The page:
Film UA company has announced a lineup of Ukrainian folk horror films, starting with “The Witch of Konotop,” where the mythology of Gogol’s tales intertwines with present-day military realities. While the film is still in production for a 2024 release, we invite you to appreciate its teaser and, at the same time, revisit folk horror movies dedicated to other military conflicts.

Ravenous (1999), directed by Antonia Bird

Set in 1847 during the US-Mexico war for control of Texas, “Ravenous” follows Captain John Boyd (Guy Pearce), a cowardly soldier who pretends to be dead on the battlefield but later seizes the enemy’s headquarters with a sudden burst of courage. For his second act, he receives commendation from his superiors, but for his first act, he is exiled to a fort hidden in the mountains of California. Chaos ensues at the fort when a gaunt traveler named Colqhoun (Robert Carlyle) arrives one night, claiming that his companions are trapped in a cave, starving and resorting to cannibalism. The garrison at the fort is determined to rescue those who may still be alive, but an Indian named George believes that cannibalism has turned them into “wendigos,” perpetually hungry demonic undead beings who feed on human energy. Boyd, who joined the expedition, begins to suspect that his recent act of heroism was a result of the blood of the slain commander that entered his throat. “Ravenous,” partially based on real events, was filmed in Slovakia and Mexico. Despite production challenges—daily script rewrites and three director changes (Milcho Manchevski, Raja Gosnell, Antonia Bird)—the final product is a solid retro horror film with a touch of black humor and an impressive soundtrack. According to the creators and several critics, it also serves as a metaphor for the insatiable conquerors of America, who built a society of consumption on conquered lands.

The Devil’s Backbone (2001), directed by Guillermo del Toro

The first film in Guillermo del Toro’s gothic diptych about the Spanish Civil War, “The Devil’s Backbone,” is set in 1939 when the war is nearing its end, leaving cities in ruins and the rebel Francoist army crushing the remnants of republican resistance. Young Carlos (Fernando Tielve) arrives at an orphanage secluded in the provincial desert, where an unexploded bomb protrudes from the mud in the courtyard. The caretakers of the orphanage, Director Carmen and Dr. Casares (Federico Luppi, Marisa Paredes), are ready to flee the country at any moment. The timid orphans whisper about a ghost whose heavy sighs can be heard at night. However, subsequent events prove that the living, not the dead, are the ones to fear in times of war. Del Toro started developing the script for “The Devil’s Backbone” during his college years, originally centered around a mountain range in Mexico called “El Espinazo del Diablo.” The setting eventually shifted to Spain, but del Toro kept the name, justifying it in a specially written scene that will undoubtedly leave a lasting impression. Fans of folklore monsters will also enjoy del Toro’s later film, “Pan’s Labyrinth” (2006), where otherworldly creatures are terrifying but not as terrifying as the humans who have aligned with evil.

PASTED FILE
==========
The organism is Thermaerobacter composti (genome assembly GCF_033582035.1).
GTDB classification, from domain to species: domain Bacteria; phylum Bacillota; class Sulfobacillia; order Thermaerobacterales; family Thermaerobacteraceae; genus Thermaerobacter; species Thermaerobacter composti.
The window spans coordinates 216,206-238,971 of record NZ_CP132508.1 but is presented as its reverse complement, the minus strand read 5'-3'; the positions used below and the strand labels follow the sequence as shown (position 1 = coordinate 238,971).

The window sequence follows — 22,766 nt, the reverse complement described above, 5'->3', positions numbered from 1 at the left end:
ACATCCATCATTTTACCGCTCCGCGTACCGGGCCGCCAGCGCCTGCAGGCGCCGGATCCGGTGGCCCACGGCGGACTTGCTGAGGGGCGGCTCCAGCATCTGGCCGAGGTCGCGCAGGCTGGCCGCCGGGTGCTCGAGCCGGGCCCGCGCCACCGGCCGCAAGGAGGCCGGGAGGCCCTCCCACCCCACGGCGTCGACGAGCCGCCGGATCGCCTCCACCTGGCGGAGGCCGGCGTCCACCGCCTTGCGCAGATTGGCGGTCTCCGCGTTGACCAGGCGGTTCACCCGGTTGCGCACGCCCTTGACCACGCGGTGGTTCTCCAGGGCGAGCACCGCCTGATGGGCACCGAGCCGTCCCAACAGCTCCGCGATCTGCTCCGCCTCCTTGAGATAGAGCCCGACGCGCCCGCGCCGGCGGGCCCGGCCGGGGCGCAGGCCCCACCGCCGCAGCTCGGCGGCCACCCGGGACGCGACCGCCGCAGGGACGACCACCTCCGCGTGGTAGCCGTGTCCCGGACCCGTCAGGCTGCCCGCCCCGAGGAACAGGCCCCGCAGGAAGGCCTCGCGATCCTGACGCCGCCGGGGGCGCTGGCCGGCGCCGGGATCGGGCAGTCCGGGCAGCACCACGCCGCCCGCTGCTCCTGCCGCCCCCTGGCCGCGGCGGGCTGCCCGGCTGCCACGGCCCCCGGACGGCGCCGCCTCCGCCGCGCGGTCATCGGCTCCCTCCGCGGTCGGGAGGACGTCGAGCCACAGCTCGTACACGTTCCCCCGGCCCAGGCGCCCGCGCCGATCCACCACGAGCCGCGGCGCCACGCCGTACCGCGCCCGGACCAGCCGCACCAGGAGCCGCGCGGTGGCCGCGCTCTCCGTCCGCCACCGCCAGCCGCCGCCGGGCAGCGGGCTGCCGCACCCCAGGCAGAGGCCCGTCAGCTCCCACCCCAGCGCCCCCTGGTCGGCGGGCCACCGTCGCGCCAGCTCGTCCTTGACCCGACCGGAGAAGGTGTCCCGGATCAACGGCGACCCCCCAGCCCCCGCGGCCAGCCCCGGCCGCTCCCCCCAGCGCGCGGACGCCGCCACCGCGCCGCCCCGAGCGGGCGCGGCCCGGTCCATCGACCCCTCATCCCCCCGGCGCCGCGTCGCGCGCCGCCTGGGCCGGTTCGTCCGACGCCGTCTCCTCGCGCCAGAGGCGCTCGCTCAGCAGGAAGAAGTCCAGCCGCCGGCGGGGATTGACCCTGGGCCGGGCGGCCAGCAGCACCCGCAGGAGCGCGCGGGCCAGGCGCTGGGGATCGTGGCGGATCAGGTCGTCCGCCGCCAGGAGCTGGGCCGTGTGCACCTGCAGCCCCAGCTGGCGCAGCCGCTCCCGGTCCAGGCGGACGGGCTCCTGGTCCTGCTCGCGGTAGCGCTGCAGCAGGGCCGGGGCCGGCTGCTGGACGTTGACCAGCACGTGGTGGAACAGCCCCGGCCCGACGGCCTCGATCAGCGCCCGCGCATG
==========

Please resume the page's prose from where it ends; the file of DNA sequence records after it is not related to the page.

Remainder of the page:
Overlord (2018), directed by Julius Avery

In June 1944, as part of the “Overlord” operation, Allied troops land in Normandy. Several hours before the operation begins, a group of American soldiers infiltrates a French village behind enemy lines. Their mission is to destroy a radio jamming generator located in a tower above a church. However, the church also conceals a secret laboratory where the occultist institute “Ahnenherbe” conducts experiments on the local inhabitants, attempting to turn the “power of the earth” (hint: a certain petroleum component) into a means of resurrecting the dead. Hauptsturmführer Wafner (Pilou Asbæk), an SS officer who predictably stands in the way of the invaders, explains, “The Thousand-Year Reich needs immortal soldiers.” “Overlord” was conceived by American producer J.J. Abrams and brought to life by Australian director Julius Avery. It is a solid B-movie in comic book style, featuring a classic ensemble of characters, including an SS vampire, a diabolical doctor (Erich Redman), and American “goodfellas” ranging from battle-hardened corporal and ruthless killer Lewis Ford (son of Kurt Russell and Goldie Hawn, Wyatt Russell) to compassionate African-American private Ed Boyce (Jovan Adepo), who becomes the film’s main hero. The movie offers a satisfying level of action, makeup effects, and special effects. It confidently presses the genre’s expected buttons, dutifully addresses anti-racist themes, and avoids taking itself too seriously, for which the filmmakers deserve thanks. Fans of alternative history and dark tales about Hitler’s super-soldiers who seek further indulgence can confidently continue their movie night with the Dutch mockumentary “Frankenstein’s Army” (2013).

Djinns (2010), directed by Hugues Martin, Sandra Martin